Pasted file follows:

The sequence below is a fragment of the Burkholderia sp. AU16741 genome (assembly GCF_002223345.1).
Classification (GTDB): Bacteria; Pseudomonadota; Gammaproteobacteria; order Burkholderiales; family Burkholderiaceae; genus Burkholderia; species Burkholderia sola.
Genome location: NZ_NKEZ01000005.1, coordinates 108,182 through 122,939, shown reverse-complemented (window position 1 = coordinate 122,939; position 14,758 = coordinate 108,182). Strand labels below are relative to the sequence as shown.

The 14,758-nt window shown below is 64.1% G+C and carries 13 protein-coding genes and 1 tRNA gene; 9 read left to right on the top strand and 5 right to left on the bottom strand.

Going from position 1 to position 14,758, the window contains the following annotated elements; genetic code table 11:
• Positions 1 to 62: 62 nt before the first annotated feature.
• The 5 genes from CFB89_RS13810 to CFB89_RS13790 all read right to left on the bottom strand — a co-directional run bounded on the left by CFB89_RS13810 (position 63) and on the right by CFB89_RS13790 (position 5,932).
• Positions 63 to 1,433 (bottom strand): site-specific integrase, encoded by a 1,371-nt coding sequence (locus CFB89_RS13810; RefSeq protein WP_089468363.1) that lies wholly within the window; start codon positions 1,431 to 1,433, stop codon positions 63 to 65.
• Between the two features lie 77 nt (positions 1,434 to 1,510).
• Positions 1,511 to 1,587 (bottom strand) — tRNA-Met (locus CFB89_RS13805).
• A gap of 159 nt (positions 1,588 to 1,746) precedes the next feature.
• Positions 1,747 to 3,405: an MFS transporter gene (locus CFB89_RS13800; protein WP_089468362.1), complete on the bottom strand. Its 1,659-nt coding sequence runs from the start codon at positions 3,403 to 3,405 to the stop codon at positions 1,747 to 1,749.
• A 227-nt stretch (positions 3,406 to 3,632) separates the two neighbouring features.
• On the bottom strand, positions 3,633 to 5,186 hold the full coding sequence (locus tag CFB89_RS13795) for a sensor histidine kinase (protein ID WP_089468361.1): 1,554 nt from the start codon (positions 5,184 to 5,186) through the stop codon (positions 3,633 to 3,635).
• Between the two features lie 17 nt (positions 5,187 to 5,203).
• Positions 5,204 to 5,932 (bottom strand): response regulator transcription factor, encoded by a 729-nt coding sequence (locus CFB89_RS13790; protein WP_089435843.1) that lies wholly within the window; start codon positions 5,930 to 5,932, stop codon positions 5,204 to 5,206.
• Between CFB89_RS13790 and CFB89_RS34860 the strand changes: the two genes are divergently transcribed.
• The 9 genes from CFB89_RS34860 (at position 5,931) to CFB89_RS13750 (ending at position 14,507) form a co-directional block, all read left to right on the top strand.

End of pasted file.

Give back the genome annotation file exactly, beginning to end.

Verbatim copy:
The sequence below is a fragment of the Burkholderia sp. AU16741 genome (assembly GCF_002223345.1).
Classification (GTDB): Bacteria; Pseudomonadota; Gammaproteobacteria; order Burkholderiales; family Burkholderiaceae; genus Burkholderia; species Burkholderia sola.
Genome location: NZ_NKEZ01000005.1, coordinates 108,182 through 122,939, shown reverse-complemented (window position 1 = coordinate 122,939; position 14,758 = coordinate 108,182). Strand labels below are relative to the sequence as shown.

The 14,758-nt window shown below is 64.1% G+C and carries 13 protein-coding genes and 1 tRNA gene; 9 read left to right on the top strand and 5 right to left on the bottom strand.

Going from position 1 to position 14,758, the window contains the following annotated elements; genetic code table 11:
• Positions 1 to 62: 62 nt before the first annotated feature.
• The 5 genes from CFB89_RS13810 to CFB89_RS13790 all read right to left on the bottom strand — a co-directional run bounded on the left by CFB89_RS13810 (position 63) and on the right by CFB89_RS13790 (position 5,932).
• Positions 63 to 1,433 (bottom strand): site-specific integrase, encoded by a 1,371-nt coding sequence (locus CFB89_RS13810; RefSeq protein WP_089468363.1) that lies wholly within the window; start codon positions 1,431 to 1,433, stop codon positions 63 to 65.
• Between the two features lie 77 nt (positions 1,434 to 1,510).
• Positions 1,511 to 1,587 (bottom strand) — tRNA-Met (locus CFB89_RS13805).
• A gap of 159 nt (positions 1,588 to 1,746) precedes the next feature.
• Positions 1,747 to 3,405: an MFS transporter gene (locus CFB89_RS13800; protein WP_089468362.1), complete on the bottom strand. Its 1,659-nt coding sequence runs from the start codon at positions 3,403 to 3,405 to the stop codon at positions 1,747 to 1,749.
• A 227-nt stretch (positions 3,406 to 3,632) separates the two neighbouring features.
• On the bottom strand, positions 3,633 to 5,186 hold the full coding sequence (locus tag CFB89_RS13795) for a sensor histidine kinase (protein ID WP_089468361.1): 1,554 nt from the start codon (positions 5,184 to 5,186) through the stop codon (positions 3,633 to 3,635).
• Between the two features lie 17 nt (positions 5,187 to 5,203).
• Positions 5,204 to 5,932 (bottom strand): response regulator transcription factor, encoded by a 729-nt coding sequence (locus CFB89_RS13790; protein WP_089435843.1) that lies wholly within the window; start codon positions 5,930 to 5,932, stop codon positions 5,204 to 5,206.
• Between CFB89_RS13790 and CFB89_RS34860 the strand changes: the two genes are divergently transcribed.
• The 9 genes from CFB89_RS34860 (at position 5,931) to CFB89_RS13750 (ending at position 14,507) form a co-directional block, all read left to right on the top strand.